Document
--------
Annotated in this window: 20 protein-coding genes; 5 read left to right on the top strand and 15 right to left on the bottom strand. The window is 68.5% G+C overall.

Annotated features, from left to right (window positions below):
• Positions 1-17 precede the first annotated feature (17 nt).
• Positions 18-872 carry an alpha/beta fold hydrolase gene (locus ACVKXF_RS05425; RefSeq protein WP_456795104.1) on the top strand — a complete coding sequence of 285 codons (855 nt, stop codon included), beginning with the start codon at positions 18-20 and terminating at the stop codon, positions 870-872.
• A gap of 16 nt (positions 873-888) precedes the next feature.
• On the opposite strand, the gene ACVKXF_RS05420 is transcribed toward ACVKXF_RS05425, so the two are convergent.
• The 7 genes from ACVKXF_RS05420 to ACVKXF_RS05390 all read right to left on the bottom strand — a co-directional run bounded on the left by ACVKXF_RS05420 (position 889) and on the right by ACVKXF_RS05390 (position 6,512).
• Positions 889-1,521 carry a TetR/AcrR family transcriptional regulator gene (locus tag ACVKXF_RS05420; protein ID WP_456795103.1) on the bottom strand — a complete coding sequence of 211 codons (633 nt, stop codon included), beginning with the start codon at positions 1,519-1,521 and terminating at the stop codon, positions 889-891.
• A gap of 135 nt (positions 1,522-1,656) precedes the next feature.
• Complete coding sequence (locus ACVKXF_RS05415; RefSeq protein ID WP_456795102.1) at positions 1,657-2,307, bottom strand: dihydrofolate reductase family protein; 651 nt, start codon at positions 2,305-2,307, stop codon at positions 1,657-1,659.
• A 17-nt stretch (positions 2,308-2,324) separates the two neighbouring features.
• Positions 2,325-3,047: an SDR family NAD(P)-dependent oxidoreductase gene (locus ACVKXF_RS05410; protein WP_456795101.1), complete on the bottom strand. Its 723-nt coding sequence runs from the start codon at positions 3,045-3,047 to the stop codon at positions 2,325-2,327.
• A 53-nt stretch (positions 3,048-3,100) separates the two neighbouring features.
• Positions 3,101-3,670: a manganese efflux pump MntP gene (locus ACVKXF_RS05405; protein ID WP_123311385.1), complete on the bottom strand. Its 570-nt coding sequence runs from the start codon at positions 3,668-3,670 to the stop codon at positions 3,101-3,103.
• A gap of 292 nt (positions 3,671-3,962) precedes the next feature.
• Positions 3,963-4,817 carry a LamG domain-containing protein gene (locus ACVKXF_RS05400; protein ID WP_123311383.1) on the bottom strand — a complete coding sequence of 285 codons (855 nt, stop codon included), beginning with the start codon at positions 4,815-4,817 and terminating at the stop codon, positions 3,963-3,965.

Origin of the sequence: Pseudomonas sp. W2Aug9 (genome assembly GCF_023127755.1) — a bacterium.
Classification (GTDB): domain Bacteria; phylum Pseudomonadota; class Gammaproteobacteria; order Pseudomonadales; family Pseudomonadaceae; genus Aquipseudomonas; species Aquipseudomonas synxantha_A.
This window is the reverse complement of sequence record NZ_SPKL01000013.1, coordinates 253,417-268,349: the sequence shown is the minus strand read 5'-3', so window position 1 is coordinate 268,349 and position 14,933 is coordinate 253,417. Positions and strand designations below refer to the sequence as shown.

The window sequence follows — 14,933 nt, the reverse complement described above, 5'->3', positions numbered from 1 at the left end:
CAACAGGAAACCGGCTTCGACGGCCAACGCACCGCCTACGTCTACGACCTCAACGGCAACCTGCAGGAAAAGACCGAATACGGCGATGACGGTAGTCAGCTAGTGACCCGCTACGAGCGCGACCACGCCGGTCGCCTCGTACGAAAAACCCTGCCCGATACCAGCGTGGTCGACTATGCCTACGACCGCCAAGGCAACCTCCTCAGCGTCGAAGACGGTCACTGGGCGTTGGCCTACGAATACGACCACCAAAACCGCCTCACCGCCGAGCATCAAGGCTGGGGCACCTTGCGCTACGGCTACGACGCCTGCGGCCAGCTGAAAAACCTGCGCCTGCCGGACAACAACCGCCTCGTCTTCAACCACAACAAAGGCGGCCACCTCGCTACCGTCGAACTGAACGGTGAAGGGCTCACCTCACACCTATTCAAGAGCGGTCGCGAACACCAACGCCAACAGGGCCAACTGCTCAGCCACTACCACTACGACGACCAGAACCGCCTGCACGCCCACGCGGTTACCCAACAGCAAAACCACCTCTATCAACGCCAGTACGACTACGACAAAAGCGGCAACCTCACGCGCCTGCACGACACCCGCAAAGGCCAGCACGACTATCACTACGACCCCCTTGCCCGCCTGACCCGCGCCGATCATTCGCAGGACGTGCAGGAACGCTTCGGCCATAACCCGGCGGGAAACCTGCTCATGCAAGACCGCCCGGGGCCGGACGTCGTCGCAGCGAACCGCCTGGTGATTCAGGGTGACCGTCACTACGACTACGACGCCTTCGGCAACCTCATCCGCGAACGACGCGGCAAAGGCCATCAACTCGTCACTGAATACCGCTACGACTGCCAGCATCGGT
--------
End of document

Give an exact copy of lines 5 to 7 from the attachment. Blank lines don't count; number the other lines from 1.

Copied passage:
• A gap of 16 nt (positions 873-888) precedes the next feature.
• On the opposite strand, the gene ACVKXF_RS05420 is transcribed toward ACVKXF_RS05425, so the two are convergent.
• The 7 genes from ACVKXF_RS05420 to ACVKXF_RS05390 all read right to left on the bottom strand — a co-directional run bounded on the left by ACVKXF_RS05420 (position 889) and on the right by ACVKXF_RS05390 (position 6,512).